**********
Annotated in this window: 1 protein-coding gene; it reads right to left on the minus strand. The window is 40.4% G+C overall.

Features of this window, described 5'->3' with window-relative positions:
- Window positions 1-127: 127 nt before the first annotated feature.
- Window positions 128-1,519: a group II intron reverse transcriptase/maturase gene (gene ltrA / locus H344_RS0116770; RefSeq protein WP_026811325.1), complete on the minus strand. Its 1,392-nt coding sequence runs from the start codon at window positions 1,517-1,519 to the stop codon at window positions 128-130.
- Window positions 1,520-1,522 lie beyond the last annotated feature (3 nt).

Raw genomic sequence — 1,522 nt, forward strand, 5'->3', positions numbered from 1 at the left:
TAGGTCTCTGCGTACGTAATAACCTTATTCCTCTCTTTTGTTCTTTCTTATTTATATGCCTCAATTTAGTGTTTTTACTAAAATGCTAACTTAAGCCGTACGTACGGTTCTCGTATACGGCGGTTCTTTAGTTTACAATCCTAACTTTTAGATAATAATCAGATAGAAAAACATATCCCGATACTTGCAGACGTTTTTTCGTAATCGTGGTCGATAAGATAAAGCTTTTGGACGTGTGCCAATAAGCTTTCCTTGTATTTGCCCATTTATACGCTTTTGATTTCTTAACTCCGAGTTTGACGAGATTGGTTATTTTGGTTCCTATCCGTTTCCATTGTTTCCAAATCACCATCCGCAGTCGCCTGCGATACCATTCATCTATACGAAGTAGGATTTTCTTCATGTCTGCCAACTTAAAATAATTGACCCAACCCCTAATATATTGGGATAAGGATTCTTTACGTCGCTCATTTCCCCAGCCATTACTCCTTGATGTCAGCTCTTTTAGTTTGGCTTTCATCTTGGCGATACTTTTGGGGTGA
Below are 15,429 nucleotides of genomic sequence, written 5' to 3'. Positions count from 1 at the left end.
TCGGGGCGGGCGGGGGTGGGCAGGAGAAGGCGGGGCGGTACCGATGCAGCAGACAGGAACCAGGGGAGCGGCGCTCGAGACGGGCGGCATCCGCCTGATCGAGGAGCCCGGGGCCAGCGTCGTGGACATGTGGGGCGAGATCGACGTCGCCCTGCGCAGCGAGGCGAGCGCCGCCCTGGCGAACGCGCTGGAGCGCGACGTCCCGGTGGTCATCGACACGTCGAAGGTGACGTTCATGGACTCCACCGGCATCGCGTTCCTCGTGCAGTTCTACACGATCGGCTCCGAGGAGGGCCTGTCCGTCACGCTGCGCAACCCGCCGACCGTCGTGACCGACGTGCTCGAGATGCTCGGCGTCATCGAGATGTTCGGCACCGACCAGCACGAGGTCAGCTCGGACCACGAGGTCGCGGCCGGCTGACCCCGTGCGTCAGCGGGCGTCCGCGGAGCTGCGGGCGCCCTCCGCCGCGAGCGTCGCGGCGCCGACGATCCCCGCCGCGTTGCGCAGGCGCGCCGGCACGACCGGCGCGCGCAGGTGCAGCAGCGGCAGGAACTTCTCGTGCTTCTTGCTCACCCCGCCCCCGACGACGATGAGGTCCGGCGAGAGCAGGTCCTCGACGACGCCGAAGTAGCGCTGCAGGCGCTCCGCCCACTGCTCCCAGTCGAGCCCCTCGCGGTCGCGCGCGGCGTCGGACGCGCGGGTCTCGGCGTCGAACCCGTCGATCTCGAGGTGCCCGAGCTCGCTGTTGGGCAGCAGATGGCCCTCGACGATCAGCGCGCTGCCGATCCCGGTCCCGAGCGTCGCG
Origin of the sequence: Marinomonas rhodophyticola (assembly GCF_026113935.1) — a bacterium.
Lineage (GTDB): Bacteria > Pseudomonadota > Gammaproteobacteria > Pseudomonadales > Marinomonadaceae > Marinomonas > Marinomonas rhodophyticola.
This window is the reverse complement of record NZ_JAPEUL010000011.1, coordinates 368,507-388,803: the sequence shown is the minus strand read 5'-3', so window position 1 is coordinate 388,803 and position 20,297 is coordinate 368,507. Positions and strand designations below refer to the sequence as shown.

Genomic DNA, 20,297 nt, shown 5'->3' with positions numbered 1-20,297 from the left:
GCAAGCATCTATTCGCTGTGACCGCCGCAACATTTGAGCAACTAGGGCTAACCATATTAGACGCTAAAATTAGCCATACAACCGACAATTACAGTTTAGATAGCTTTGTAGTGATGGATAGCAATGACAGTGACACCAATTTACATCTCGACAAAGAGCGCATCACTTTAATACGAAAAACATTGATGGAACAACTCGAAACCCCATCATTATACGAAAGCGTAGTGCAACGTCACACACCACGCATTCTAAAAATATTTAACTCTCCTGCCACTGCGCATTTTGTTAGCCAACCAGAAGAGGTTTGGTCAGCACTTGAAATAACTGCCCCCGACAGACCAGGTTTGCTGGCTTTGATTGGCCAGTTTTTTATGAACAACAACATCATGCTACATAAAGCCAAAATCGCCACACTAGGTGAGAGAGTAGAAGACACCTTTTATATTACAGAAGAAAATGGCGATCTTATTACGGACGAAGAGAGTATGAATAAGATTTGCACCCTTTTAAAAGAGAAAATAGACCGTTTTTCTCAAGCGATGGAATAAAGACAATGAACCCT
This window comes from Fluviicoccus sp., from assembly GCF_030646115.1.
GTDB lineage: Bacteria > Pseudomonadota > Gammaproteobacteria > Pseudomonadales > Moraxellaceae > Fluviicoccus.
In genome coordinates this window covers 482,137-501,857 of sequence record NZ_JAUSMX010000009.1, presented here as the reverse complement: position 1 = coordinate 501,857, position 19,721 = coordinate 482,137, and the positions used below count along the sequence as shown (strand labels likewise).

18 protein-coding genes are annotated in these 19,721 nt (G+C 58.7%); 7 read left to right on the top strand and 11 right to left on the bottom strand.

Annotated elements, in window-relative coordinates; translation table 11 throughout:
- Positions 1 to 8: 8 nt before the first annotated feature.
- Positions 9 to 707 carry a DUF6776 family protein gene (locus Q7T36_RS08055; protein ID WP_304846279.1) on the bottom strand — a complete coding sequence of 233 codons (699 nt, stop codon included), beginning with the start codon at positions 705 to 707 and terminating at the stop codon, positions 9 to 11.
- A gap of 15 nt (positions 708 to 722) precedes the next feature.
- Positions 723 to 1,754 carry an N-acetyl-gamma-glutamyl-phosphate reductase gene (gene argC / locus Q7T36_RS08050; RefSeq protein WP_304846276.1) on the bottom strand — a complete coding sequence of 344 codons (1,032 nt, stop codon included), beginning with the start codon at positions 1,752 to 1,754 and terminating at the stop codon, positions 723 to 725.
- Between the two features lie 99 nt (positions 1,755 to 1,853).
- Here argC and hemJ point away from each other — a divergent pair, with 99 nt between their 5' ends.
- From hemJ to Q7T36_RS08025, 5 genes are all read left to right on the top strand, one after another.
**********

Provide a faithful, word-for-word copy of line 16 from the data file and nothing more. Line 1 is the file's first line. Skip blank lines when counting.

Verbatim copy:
GTDB lineage: Bacteria > Pseudomonadota > Gammaproteobacteria > Pseudomonadales > Moraxellaceae > Fluviicoccus.